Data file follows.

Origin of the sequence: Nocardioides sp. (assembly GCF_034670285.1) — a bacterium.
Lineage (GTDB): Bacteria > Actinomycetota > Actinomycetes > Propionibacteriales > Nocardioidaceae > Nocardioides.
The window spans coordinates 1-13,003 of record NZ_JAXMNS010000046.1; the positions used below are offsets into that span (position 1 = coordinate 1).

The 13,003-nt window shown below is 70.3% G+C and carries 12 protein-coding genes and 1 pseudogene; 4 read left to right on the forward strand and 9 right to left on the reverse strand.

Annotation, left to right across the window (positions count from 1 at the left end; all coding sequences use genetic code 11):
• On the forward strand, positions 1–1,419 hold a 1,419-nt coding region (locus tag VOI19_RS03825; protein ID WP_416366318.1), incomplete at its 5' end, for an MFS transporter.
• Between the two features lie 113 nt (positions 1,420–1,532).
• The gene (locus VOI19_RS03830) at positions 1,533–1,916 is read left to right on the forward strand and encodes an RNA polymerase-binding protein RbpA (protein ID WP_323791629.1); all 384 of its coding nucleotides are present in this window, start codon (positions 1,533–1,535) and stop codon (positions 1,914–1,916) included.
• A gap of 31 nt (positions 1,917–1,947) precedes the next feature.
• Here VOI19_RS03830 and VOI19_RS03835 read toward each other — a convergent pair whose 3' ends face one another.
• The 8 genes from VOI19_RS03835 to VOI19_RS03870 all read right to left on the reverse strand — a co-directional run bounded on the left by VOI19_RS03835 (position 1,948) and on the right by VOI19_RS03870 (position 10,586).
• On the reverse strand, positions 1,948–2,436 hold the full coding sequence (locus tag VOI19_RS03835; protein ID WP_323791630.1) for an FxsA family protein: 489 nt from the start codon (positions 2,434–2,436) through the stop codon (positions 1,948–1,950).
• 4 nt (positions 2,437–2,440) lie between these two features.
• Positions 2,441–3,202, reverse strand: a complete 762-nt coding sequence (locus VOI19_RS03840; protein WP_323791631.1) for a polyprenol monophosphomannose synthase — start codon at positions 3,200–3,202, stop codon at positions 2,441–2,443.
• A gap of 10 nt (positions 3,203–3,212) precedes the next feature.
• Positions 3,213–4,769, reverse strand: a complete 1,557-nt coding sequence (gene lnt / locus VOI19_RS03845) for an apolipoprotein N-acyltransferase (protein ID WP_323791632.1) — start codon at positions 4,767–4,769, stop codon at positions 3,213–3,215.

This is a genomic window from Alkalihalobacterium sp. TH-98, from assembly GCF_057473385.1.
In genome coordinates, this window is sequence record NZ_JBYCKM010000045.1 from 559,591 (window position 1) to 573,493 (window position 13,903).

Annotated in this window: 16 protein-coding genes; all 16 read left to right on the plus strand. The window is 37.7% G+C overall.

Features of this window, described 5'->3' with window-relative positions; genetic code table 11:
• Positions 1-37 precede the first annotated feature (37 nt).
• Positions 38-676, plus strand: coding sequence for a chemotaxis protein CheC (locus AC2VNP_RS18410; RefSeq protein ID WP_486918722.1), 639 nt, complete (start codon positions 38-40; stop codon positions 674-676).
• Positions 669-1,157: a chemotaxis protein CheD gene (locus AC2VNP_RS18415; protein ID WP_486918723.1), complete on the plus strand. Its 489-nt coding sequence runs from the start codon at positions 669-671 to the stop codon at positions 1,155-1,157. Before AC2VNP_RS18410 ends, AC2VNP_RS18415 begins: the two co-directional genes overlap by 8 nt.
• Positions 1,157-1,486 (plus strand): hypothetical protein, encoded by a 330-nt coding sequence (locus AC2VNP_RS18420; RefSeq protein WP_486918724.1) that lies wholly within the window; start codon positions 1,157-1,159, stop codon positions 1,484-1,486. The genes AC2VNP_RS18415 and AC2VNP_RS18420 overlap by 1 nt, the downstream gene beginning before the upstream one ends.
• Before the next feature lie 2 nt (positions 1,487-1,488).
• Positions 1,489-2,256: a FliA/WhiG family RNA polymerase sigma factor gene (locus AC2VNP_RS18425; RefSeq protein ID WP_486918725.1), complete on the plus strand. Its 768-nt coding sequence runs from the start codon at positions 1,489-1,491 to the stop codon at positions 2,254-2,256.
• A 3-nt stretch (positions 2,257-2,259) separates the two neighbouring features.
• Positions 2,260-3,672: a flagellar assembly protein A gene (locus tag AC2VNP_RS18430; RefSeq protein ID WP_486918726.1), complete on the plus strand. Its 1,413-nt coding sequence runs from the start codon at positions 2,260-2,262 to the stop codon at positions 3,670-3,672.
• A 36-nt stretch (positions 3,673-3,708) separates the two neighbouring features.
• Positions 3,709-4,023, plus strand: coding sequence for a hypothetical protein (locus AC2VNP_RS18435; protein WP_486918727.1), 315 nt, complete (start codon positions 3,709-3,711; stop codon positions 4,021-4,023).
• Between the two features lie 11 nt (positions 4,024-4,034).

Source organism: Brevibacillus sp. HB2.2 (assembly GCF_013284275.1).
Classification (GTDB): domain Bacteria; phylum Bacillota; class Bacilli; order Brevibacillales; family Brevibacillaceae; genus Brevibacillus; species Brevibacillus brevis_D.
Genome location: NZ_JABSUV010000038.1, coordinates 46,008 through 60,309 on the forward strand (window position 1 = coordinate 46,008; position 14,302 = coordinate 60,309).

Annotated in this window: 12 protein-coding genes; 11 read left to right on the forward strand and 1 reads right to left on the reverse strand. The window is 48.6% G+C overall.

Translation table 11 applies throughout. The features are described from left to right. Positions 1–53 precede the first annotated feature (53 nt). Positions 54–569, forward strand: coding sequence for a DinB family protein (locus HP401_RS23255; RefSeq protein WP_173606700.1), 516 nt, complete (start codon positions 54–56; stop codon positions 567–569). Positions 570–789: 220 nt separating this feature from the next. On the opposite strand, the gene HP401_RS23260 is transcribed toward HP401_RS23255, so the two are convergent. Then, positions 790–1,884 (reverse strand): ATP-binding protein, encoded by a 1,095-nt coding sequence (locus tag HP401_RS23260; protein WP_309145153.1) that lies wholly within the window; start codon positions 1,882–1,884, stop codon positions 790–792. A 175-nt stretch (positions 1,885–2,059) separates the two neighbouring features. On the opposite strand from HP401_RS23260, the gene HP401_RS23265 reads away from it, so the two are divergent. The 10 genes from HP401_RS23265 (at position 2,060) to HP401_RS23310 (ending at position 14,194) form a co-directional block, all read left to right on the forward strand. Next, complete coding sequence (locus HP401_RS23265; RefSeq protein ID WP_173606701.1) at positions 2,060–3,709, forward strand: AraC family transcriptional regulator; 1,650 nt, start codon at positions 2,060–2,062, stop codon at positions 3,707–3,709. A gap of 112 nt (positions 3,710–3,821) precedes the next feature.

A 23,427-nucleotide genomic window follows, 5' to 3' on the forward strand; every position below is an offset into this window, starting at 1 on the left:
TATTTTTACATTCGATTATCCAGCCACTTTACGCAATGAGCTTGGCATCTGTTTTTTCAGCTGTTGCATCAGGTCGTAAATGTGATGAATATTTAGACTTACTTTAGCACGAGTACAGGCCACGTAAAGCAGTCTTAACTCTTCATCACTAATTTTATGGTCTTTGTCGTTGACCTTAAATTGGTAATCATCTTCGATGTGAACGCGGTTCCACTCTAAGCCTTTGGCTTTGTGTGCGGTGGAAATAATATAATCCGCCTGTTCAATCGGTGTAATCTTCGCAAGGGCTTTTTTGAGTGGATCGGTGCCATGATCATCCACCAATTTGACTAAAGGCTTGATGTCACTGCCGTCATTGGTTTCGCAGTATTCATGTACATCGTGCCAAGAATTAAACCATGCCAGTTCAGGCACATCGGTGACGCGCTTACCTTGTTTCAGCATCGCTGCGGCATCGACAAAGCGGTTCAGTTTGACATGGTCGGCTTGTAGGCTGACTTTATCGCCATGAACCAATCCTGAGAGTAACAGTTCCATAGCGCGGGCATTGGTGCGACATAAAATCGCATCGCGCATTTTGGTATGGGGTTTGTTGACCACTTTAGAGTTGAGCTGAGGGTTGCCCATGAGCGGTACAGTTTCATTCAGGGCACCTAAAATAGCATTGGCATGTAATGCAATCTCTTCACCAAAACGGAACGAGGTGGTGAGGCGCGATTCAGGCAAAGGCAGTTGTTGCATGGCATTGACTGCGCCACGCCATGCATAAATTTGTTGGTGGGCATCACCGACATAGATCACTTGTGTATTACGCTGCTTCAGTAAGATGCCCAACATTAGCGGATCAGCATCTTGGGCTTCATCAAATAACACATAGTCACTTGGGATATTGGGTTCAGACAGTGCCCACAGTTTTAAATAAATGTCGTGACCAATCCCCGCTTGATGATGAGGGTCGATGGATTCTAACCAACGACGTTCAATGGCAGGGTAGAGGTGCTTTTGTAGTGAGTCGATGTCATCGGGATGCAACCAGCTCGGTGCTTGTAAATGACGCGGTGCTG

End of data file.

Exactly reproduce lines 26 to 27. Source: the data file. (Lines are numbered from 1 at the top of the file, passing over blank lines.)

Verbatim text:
• Positions 1,489-2,256: a FliA/WhiG family RNA polymerase sigma factor gene (locus AC2VNP_RS18425; RefSeq protein ID WP_486918725.1), complete on the plus strand. Its 768-nt coding sequence runs from the start codon at positions 1,489-1,491 to the stop codon at positions 2,254-2,256.
• A 3-nt stretch (positions 2,257-2,259) separates the two neighbouring features.